Wednesday 21 February 2024
9.5 C
Nottingham

Meet Nottinghamshire’s Severn Trent River Rangers

As Severn Trent’s team of river rangers celebrate the first anniversary in their role, we caught up with Karl James and Joanna Brocklehurst-Smith, who are dedicated to protecting rivers in Nottinghamshire.

 

The team of ten rangers cover the Severn Trent region and works closely with partners across the region to focus on improving river health and boosting biodiversity along stretches of the Midland’s rivers.  

Karl James River Ranger

As well as educating customers to prevent wipes and sanitary products from reaching rivers, Karl and Joanna carry out vital operational, monitoring and sampling activities that allows the company to understand the quality of river in its region better than ever before, and what’s needed to protect and improve them.  

- Advertisement -

Joanne on community litter pick

Karl, who had worked for Severn Trent for 30 years previously as a ranger at the company’s visitor sites, said: “I’m a mad fisherman and have always been an outdoors person so rivers are very important to me – I’ve spent my whole life on the Derwent.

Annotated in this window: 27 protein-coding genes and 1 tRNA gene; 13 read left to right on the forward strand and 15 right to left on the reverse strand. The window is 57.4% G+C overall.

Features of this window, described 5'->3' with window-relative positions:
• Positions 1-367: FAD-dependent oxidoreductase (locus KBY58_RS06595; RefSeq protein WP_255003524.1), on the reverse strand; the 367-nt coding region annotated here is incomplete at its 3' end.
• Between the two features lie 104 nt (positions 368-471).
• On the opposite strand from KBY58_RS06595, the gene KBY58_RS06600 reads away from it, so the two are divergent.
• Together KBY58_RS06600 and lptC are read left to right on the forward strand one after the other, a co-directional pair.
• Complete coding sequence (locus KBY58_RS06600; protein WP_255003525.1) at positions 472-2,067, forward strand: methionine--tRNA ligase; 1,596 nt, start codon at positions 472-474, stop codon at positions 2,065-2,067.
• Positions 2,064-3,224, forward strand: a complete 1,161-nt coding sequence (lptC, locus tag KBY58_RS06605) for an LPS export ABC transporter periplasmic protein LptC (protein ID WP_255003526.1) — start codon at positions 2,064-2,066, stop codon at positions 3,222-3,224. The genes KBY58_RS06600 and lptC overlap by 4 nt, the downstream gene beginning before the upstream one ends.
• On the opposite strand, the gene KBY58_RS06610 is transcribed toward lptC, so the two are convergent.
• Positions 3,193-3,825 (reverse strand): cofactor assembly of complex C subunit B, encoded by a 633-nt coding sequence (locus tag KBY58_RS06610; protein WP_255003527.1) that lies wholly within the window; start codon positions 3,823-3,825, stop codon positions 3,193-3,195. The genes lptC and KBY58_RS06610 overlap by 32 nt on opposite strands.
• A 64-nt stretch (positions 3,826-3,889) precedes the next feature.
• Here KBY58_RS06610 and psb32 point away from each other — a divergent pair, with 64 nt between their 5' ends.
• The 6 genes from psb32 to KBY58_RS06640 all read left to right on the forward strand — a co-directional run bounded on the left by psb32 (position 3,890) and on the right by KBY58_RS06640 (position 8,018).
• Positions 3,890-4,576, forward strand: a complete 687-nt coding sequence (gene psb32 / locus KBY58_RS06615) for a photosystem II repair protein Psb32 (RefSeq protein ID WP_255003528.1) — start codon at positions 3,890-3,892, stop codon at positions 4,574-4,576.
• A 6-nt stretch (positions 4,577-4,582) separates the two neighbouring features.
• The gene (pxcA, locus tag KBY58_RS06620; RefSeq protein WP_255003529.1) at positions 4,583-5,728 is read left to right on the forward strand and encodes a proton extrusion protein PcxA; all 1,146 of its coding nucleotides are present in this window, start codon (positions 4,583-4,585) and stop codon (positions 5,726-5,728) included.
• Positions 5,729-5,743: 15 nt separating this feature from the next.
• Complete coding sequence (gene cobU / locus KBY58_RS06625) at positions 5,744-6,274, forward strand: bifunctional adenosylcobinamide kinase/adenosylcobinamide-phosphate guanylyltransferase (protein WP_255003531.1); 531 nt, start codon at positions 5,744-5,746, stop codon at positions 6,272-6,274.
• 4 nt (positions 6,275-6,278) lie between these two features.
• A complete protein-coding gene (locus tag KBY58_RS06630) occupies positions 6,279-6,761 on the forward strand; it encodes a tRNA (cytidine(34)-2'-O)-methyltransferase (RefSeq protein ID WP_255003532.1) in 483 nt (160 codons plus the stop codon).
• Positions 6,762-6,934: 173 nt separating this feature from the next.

Joanne Brocklehurst Smith water quality testing

“One aspect of the job I really enjoy is engaging with local groups who love the rivers we look to protect such as joining local fishing groups on litter picks along stretches of river. We’ve also taken children to the waterside to pond dip to show what wildlife there is in the river – spreading the word on how important it is to keep rivers healthy.”  

Joanna and Karl

In addition to the company’s river ranger team Severn Trent launched its Get River Positive commitments in March 2022 to provide a clear and actionable response to calls for a revival of rivers in England.   

 

The company has committed that its operations will not be the reason for any stretch of river in the whole Severn Trent region to be classified as unhealthy by 2030. According to Environment Agency data, Severn Trent is currently responsible for 17% of reasons for rivers in its region not achieving good ecological status with the remaining 83% of reasons attributed to other sectors.    

 

Joanna said: “People that we meet out and about and speak to are really interested in the work we’re doing. It’s great to be able to explain what we do and while Severn Trent doesn’t own the region’s rivers, our team is just one example of how seriously Severn Trent is taking this matter. 

 

“I love being surrounded by water every day and I’d encourage anyone that sees either myself or Karl out and about to come and say hello and we’d be more than happy to explain the work we’re doing and the impact it will have.” 

Get one email every day with all the stories. Sign up to our daily newsletter here

Categories:
 

Latest